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UK sees drop in meat consumption and biodegradable waste, says report

26th Jun 2020 - 08:25
committee on climate change meat consumption
The Committee on Climate Change, the independent body advising the Government on reducing carbon emissions, reports that we are eating less meat and sending less biodegradable waste to landfill in the UK.

In its 2020 Progress Report to Parliament published yesterday (June 25th) it offers an update on actions towards a net-zero emissions economy by 2050.

It reiterates the commitment to changing the way we farm and use land to put much more emphasis on carbon sequestration and biomass production, alongside improving the condition of natural assets to enhance resilience and halt biodiversity loss.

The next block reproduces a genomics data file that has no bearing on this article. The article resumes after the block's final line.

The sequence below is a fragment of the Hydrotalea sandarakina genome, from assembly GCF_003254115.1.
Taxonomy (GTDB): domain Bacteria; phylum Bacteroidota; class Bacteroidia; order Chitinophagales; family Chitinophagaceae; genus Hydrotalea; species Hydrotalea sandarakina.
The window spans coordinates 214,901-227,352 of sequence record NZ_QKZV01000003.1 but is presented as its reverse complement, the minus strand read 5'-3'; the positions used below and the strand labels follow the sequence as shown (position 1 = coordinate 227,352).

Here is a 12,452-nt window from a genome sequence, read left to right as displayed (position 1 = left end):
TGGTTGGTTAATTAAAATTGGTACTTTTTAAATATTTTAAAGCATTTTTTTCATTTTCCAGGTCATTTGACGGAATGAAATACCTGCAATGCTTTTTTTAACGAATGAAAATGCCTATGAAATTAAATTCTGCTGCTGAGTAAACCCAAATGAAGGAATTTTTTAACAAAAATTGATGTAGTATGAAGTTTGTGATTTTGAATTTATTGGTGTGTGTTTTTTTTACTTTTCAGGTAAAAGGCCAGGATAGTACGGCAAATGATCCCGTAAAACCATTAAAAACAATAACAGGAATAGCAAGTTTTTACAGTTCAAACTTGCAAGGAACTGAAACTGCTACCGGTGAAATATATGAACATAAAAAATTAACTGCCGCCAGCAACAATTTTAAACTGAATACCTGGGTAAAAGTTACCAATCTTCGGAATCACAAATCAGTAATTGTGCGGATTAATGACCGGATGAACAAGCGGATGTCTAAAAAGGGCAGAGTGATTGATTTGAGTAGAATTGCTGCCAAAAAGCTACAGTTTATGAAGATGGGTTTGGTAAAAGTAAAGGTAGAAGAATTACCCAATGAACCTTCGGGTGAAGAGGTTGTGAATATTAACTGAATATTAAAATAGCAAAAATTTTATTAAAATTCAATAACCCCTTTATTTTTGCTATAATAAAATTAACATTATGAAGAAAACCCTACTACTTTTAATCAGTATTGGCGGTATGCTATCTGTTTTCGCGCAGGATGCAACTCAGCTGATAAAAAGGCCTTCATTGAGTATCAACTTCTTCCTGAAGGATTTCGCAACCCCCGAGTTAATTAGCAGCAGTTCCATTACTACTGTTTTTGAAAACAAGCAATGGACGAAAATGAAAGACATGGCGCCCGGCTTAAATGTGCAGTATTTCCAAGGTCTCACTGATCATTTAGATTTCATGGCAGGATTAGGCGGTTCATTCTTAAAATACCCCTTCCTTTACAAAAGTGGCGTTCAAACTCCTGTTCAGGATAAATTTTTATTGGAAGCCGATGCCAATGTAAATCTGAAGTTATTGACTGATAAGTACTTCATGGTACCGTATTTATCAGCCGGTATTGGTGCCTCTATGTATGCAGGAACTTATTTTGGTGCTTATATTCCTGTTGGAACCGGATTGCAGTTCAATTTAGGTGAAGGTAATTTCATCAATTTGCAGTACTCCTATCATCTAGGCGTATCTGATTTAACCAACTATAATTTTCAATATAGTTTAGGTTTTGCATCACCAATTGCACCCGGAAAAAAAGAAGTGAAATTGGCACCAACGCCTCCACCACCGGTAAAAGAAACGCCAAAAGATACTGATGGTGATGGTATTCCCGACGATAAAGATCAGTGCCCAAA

“Enabled by healthier diets and reductions in food waste, our scenarios involve a fifth of UK agricultural land shifting to tree planting, energy crops and peatland restoration,” the report says.

And it adds that ‘policies to encourage a shift to less carbon-intensive diets - starting with the public sector – must begin in the early 2020s’.

It reports that meat consumption in the UK decreased by 6% between 2000 and 2018, with the proportion of fresh meat (i.e. beef, lamb and pork) falling by 23%.

However, around 80% of meat consumed is made up of processed meat, consumption of which has remained broadly unchanged.

The consumption of dairy products has decreased by 16% during this time, says the report, adding ‘recent surveys indicate an increase in
people classifying as vegan, vegetarian and flexitarian’.

Over the ten-year period 2008-2018 waste sector emissions fell by 20%, driven by falls in the amount of biodegradable waste being sent to landfill.

You can read the full update report by clicking on the attachment.

Written by
David Foad